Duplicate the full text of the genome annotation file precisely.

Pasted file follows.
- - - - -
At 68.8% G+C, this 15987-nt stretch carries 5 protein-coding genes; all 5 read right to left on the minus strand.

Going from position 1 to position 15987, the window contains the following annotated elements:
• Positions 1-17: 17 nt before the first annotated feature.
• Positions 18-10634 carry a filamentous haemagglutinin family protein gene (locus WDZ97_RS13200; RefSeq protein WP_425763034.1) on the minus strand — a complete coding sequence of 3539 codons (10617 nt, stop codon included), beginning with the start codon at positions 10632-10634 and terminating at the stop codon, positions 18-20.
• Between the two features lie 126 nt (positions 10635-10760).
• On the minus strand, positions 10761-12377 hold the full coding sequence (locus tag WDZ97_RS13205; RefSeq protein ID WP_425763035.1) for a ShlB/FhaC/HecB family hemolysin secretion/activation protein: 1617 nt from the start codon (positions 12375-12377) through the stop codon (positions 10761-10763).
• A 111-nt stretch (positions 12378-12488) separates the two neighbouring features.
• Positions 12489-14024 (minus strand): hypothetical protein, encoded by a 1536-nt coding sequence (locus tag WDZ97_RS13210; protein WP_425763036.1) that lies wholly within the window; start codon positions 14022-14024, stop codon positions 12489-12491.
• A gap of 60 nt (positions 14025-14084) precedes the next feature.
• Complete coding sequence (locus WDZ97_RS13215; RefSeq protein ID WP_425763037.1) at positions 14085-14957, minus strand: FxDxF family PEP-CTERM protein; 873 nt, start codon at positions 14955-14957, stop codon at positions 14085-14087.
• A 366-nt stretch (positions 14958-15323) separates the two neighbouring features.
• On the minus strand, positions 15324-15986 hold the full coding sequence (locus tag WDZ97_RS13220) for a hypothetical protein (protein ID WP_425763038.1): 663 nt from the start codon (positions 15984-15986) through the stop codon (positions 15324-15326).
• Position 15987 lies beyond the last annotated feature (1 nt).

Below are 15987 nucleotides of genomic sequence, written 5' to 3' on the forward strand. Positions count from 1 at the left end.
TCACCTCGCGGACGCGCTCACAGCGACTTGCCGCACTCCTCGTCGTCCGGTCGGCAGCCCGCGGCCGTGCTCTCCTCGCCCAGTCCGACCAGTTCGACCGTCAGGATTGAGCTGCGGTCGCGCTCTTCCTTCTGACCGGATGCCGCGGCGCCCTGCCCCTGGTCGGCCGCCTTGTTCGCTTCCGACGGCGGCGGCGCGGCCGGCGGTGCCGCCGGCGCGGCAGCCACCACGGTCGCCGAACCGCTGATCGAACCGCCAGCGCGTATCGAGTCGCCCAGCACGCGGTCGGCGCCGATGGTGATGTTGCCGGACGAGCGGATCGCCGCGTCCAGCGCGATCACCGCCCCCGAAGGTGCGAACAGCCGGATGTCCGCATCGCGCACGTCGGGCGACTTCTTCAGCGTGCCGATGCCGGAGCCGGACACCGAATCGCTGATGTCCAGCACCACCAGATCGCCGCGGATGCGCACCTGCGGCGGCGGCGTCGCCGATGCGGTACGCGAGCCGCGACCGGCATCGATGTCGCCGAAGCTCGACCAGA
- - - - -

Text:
At 68.8% G+C, this 15987-nt stretch carries 5 protein-coding genes; all 5 read right to left on the minus strand.

Going from position 1 to position 15987, the window contains the following annotated elements:
• Positions 1-17: 17 nt before the first annotated feature.
• Positions 18-10634 carry a filamentous haemagglutinin family protein gene (locus WDZ97_RS13200; RefSeq protein WP_425763034.1) on the minus strand — a complete coding sequence of 3539 codons (10617 nt, stop codon included), beginning with the start codon at positions 10632-10634 and terminating at the stop codon, positions 18-20.
• Between the two features lie 126 nt (positions 10635-10760).
• On the minus strand, positions 10761-12377 hold the full coding sequence (locus tag WDZ97_RS13205; RefSeq protein ID WP_425763035.1) for a ShlB/FhaC/HecB family hemolysin secretion/activation protein: 1617 nt from the start codon (positions 12375-12377) through the stop codon (positions 10761-10763).
• A 111-nt stretch (positions 12378-12488) separates the two neighbouring features.
• Positions 12489-14024 (minus strand): hypothetical protein, encoded by a 1536-nt coding sequence (locus tag WDZ97_RS13210; protein WP_425763036.1) that lies wholly within the window; start codon positions 14022-14024, stop codon positions 12489-12491.
• A gap of 60 nt (positions 14025-14084) precedes the next feature.
• Complete coding sequence (locus WDZ97_RS13215; RefSeq protein ID WP_425763037.1) at positions 14085-14957, minus strand: FxDxF family PEP-CTERM protein; 873 nt, start codon at positions 14955-14957, stop codon at positions 14085-14087.
• A 366-nt stretch (positions 14958-15323) separates the two neighbouring features.
• On the minus strand, positions 15324-15986 hold the full coding sequence (locus tag WDZ97_RS13220) for a hypothetical protein (protein ID WP_425763038.1): 663 nt from the start codon (positions 15984-15986) through the stop codon (positions 15324-15326).
• Position 15987 lies beyond the last annotated feature (1 nt).

Below are 15987 nucleotides of genomic sequence, written 5' to 3' on the forward strand. Positions count from 1 at the left end.
TCACCTCGCGGACGCGCTCACAGCGACTTGCCGCACTCCTCGTCGTCCGGTCGGCAGCCCGCGGCCGTGCTCTCCTCGCCCAGTCCGACCAGTTCGACCGTCAGGATTGAGCTGCGGTCGCGCTCTTCCTTCTGACCGGATGCCGCGGCGCCCTGCCCCTGGTCGGCCGCCTTGTTCGCTTCCGACGGCGGCGGCGCGGCCGGCGGTGCCGCCGGCGCGGCAGCCACCACGGTCGCCGAACCGCTGATCGAACCGCCAGCGCGTATCGAGTCGCCCAGCACGCGGTCGGCGCCGATGGTGATGTTGCCGGACGAGCGGATCGCCGCGTCCAGCGCGATCACCGCCCCCGAAGGTGCGAACAGCCGGATGTCCGCATCGCGCACGTCGGGCGACTTCTTCAGCGTGCCGATGCCGGAGCCGGACACCGAATCGCTGATGTCCAGCACCACCAGATCGCCGCGGATGCGCACCTGCGGCGGCGGCGTCGCCGATGCGGTACGCGAGCCGCGACCGGCATCGATGTCGCCGAAGCTCGACCAGA